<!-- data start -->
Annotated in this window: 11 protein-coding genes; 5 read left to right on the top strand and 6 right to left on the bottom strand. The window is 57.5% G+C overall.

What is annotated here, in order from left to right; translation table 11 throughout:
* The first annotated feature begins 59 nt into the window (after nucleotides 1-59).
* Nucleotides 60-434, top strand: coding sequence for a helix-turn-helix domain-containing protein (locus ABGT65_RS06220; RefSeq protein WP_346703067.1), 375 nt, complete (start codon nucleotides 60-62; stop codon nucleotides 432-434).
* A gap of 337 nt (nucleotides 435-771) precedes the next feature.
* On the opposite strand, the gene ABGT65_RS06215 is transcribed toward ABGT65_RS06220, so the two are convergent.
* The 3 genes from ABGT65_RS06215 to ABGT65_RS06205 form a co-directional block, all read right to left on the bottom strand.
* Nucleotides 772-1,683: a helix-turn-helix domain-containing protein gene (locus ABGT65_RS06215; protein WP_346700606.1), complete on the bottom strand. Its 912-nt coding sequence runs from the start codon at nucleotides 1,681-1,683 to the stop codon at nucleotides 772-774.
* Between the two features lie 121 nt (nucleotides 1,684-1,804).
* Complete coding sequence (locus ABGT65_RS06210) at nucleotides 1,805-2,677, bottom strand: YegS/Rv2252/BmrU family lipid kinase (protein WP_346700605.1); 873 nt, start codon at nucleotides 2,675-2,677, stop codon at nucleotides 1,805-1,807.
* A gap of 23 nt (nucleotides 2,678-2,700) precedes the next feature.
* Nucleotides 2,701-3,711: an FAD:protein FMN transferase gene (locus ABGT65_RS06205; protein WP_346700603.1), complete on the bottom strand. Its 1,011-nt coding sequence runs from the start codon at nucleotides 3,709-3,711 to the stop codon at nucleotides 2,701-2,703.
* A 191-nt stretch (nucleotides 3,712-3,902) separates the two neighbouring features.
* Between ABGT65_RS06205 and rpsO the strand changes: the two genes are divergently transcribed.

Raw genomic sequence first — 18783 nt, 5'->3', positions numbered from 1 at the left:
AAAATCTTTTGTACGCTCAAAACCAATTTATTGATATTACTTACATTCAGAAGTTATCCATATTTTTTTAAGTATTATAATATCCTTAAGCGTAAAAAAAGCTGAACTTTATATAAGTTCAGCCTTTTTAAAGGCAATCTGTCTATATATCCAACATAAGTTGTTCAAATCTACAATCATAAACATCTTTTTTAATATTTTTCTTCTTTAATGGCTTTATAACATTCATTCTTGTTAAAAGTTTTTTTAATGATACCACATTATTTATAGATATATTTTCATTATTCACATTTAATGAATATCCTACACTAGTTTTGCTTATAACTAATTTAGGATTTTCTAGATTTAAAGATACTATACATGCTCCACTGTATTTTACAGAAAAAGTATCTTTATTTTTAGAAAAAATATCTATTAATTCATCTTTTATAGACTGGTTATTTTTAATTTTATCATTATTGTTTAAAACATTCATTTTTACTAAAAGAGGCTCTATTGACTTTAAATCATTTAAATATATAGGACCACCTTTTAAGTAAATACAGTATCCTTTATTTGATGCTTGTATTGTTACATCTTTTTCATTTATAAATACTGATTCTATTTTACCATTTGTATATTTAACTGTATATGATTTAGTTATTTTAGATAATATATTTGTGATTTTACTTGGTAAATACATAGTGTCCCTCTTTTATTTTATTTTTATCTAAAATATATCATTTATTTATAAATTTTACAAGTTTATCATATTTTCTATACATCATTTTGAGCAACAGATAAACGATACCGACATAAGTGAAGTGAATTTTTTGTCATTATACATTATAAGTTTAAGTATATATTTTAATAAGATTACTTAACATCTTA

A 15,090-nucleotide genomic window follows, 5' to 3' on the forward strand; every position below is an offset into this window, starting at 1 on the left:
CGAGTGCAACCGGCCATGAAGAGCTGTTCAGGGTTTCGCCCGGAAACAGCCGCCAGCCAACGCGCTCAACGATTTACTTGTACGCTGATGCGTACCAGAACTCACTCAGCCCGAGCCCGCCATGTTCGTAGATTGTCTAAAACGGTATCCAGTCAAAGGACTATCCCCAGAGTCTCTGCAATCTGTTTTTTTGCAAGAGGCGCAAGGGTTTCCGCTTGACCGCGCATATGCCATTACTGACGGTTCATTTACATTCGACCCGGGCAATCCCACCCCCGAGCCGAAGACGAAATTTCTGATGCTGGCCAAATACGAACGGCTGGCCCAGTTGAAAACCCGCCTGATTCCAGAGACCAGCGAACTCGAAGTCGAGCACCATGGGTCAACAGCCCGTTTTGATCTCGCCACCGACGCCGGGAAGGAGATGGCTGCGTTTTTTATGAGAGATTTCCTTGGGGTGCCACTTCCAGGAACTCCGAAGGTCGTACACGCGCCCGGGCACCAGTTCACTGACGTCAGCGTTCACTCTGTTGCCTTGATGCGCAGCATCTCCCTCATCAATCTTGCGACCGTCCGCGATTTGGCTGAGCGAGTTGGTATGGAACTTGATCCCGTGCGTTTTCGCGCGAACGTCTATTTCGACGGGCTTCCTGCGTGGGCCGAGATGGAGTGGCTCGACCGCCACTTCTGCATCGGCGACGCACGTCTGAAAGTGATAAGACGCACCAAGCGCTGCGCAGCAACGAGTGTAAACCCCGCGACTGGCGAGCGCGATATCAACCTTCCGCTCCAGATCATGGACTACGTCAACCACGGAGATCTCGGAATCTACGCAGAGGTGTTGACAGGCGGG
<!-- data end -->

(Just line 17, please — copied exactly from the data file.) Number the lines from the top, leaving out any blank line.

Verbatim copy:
A 15,090-nucleotide genomic window follows, 5' to 3' on the forward strand; every position below is an offset into this window, starting at 1 on the left: